New England Traveler: Mystic Bridge is a Real Draw

Friday, June 24, 2011

Beach Scene, New London

Beach Scene, New London, 1918
William J Glackens

Thursday, June 23, 2011

Mill Dam Bridge in Centerport

Spanning the tidal-flats of Centerport Harbor, the Mill Dam Bridge has a history as old as our country itself. A tide-mill and dam were constructed here in 1774, which replaced an earlier mill built just south of this site in 1674.  Although the mill is long gone, the bridge and dam have been reincarnated several times in the last century. 
Its most recent form, built in 2005, may be the most inviting. Designed with accessibility and aesthetics in mind, there is stonework and detail often not found in public works today. At several points, the sidewalks widen to create viewing areas of both the harbor and the sluice gates below. Both ends of the bridge have small pocket-parks with benches, and various bric-a-brac. 

It's not just a utilitarian bridge and dam - it's a place to spend a little time. It's the Camden Yards of Long Island Sound bridges.

I suppose Centerport Harbor is one of those settings that would be beautiful regardless of the bridge which was built. Still, it is nice to see structures which compliment the surroundings, rather than detract. And it's especially heartening to see city fathers and planners trying to appeal to public-access kooks like me. 

Jarvis House: Mill Dam Bridge (Lori put together a collection of wintertime photos)
Boating Times: Centerport Harbor

photo credit: Wikipedia

Sunday, June 19, 2011

Quinnipiac River Park

North of Interstate-95, above the Ferry Street Bridge, the decaying industry along New Haven's Quinnipiac River gives way to this historic stretch of waterfront. With a high concentration of 19th-century homes, the neighborhoods of Fair Haven, and Fair Haven Heights are a modern day reminder of New Haven's maritime past.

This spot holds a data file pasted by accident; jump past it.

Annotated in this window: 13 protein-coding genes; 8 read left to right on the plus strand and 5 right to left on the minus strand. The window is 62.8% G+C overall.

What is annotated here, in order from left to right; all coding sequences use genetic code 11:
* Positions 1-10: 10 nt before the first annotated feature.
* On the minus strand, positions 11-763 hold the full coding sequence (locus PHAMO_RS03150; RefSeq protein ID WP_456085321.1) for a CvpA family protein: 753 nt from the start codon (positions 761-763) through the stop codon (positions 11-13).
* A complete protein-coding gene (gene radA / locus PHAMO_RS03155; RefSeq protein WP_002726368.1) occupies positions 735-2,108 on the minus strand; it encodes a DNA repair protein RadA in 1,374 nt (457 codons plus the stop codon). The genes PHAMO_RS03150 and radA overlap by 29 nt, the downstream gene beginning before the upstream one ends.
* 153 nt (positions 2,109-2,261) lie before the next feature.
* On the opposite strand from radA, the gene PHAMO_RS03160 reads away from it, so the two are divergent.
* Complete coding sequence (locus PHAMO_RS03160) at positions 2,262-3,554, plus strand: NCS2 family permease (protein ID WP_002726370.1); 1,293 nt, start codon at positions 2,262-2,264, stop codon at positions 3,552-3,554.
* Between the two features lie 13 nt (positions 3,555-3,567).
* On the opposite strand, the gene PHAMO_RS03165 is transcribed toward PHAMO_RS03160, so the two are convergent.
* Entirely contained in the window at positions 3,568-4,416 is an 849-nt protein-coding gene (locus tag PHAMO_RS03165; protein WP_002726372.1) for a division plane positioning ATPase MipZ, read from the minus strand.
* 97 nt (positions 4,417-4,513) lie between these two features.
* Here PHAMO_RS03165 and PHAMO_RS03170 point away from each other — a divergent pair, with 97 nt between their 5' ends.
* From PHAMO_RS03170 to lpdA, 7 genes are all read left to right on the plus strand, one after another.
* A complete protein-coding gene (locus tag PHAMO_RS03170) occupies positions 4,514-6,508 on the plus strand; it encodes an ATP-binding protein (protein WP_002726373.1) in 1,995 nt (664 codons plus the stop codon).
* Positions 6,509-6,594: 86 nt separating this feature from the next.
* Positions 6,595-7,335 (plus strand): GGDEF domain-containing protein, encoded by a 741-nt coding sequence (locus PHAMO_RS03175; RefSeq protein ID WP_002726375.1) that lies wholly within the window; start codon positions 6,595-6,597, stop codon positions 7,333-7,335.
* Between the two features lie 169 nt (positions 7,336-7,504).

This was once a prominent oyster port, with wharves and sheds lining both sides of the river. Related industries, such as shipbuilding and barrel making, thrived as well. By the 1840's, the neighborhood became a leading center for processing and trading, as oysters arrived from as far away as the Chesapeake and Delaware Bays. 
Today, things are a bit quieter here, but the oystering lives on, albeit on a lesser scale. Taking in the view from Quinnipiac River Park, I could see an oyster boat quietly at rest, with a tell-tale pile of shells rising behind her. A limited and diminished reminder of a once dominant past.

New Haven Preservation Trust: Quinnipiac Historic District 
CT Coastal Access Guide: Quinnipiac River Park
Mystic Seaport: New Haven Sharpie

Thursday, June 16, 2011

Connecticut River Shad

Did you know there is a commercial fishery for shad on the Connecticut River? Seasonal, small-scale, and often hidden from view, the fishery goes largely unnoticed with the exception of a random shad bake. American shad normally return to the Connecticut River sometime in late April and continue through June. Once the river warms up, the shad spawn, and the season comes to an end.

Tucked away on the river's bank near the Rocky Hill Ferry is Hale's Shad. It's an unassuming type of place,to say the least: just a bare counter-top, a list of prices, and some photocopied recipes taped to the wall. Hale's stays open during the spring run, selling nothing but shad, roe, and something called shad milt.
"Marketed" as an aphrodisiac, every customer at Hale's got a sales pitch for shad milt while I was there. Having already eaten six oysters for lunch, I didn't want to get carried away, so I politely said "no thanks".

Wikipedia: American Shad
UMassEdu: Poor Man's Salmon
Map: Hale's Shad